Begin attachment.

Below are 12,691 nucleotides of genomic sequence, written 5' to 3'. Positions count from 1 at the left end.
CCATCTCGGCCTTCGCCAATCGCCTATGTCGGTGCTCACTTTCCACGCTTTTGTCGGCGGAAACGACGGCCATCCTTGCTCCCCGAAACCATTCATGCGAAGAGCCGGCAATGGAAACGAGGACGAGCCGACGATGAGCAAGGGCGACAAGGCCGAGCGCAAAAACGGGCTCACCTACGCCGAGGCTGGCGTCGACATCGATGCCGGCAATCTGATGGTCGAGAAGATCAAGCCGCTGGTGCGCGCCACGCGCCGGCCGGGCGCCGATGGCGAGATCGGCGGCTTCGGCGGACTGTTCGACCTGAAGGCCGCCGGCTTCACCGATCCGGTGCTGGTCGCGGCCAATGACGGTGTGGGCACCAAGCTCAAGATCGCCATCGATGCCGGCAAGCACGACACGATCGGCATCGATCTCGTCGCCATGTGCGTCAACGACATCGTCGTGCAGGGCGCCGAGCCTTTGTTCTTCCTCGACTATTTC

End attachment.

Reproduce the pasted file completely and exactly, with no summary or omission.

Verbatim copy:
Below are 12,691 nucleotides of genomic sequence, written 5' to 3'. Positions count from 1 at the left end.
CCATCTCGGCCTTCGCCAATCGCCTATGTCGGTGCTCACTTTCCACGCTTTTGTCGGCGGAAACGACGGCCATCCTTGCTCCCCGAAACCATTCATGCGAAGAGCCGGCAATGGAAACGAGGACGAGCCGACGATGAGCAAGGGCGACAAGGCCGAGCGCAAAAACGGGCTCACCTACGCCGAGGCTGGCGTCGACATCGATGCCGGCAATCTGATGGTCGAGAAGATCAAGCCGCTGGTGCGCGCCACGCGCCGGCCGGGCGCCGATGGCGAGATCGGCGGCTTCGGCGGACTGTTCGACCTGAAGGCCGCCGGCTTCACCGATCCGGTGCTGGTCGCGGCCAATGACGGTGTGGGCACCAAGCTCAAGATCGCCATCGATGCCGGCAAGCACGACACGATCGGCATCGATCTCGTCGCCATGTGCGTCAACGACATCGTCGTGCAGGGCGCCGAGCCTTTGTTCTTCCTCGACTATTTC